The Need-To-Knows of Becoming a Propulsion Efficiency Pro

The intention of a custom-fit ultralightweight manual wheelchair is propulsion efficiency. The mode of propulsion can be done by hand, by the lower extremities, or a combination of both.

No matter the power source, propulsion efficiency is maximized by the client’s ability to propel throughout their day in both linear and stop-and-go propulsion patterns. One of our previous blogs discusses this topic, specifically regarding upper extremity users (Click here to read it). Whether you are evaluating for a brand-new wheelchair or can adjust the client’s current system, we will discuss a few ways that you can positively affect the efficiency of propulsion and overall client health.


Certain ultralightweight wheelchair frame styles will behave inherently more efficiently than others. Rigid frames are designed to be more efficient than folding frames. Rigid frame designs aim to put more of the client’s energy into propulsion, creating an overall more efficient system. Conversely, due to the construction and connecting hardware of a folding frame wheelchair, propulsion efficiency is often lost because of the crossbrace. When considering foot propulsion, the more likely frame option is a folding frame design to enable the client to reach the ground without a one-piece, rigid footrest in the way. Suppose a folding frame is better for the client’s propulsion style or environment. In that case, there are ways manufacturers have engineered folding wheelchairs to be more “rigid” and perform more efficiently. Learn more about Motion Composites’ flagship Helio folding wheelchair design here.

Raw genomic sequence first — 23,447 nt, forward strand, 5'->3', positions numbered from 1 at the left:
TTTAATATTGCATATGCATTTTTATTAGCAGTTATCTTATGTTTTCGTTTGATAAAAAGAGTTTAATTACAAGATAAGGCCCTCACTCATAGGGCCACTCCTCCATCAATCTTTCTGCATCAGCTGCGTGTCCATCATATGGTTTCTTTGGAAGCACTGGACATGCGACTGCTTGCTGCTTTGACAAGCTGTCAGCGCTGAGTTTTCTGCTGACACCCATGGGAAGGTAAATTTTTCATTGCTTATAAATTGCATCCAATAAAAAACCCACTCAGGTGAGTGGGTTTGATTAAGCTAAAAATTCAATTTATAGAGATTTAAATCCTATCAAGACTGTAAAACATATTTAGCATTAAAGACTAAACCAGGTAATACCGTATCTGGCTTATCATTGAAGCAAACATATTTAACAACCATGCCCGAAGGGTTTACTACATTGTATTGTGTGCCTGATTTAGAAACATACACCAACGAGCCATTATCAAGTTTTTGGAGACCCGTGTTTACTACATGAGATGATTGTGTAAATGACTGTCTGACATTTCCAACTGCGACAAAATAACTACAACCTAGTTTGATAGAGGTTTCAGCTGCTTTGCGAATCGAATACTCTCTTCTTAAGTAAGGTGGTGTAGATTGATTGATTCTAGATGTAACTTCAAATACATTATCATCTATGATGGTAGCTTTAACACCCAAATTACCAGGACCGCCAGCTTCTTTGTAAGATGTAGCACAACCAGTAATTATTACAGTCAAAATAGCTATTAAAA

One could argue that every component selected on an ultralightweight manual wheelchair order form is essential to achieve a perfectly fit wheelchair. But what if you encounter a client who cannot get a new wheelchair immediately? Does their current wheelchair have some adjustability? No matter the situation, let’s discuss two key configuration details that can be implemented to impact propulsion efficiency.

Rear Wheel Placement/Center of Mass:

Adjusting a client’s position between the rear wheels is how we can impact the center of mass of the wheelchair system. This positioning affects the efficiency of the system, as well as the body mechanics of the upper extremities with propulsion. Both aspects are key to impacting the efficiency of propulsion. This also sets the client up for good body mechanics and for upper extremity and shoulder preservation!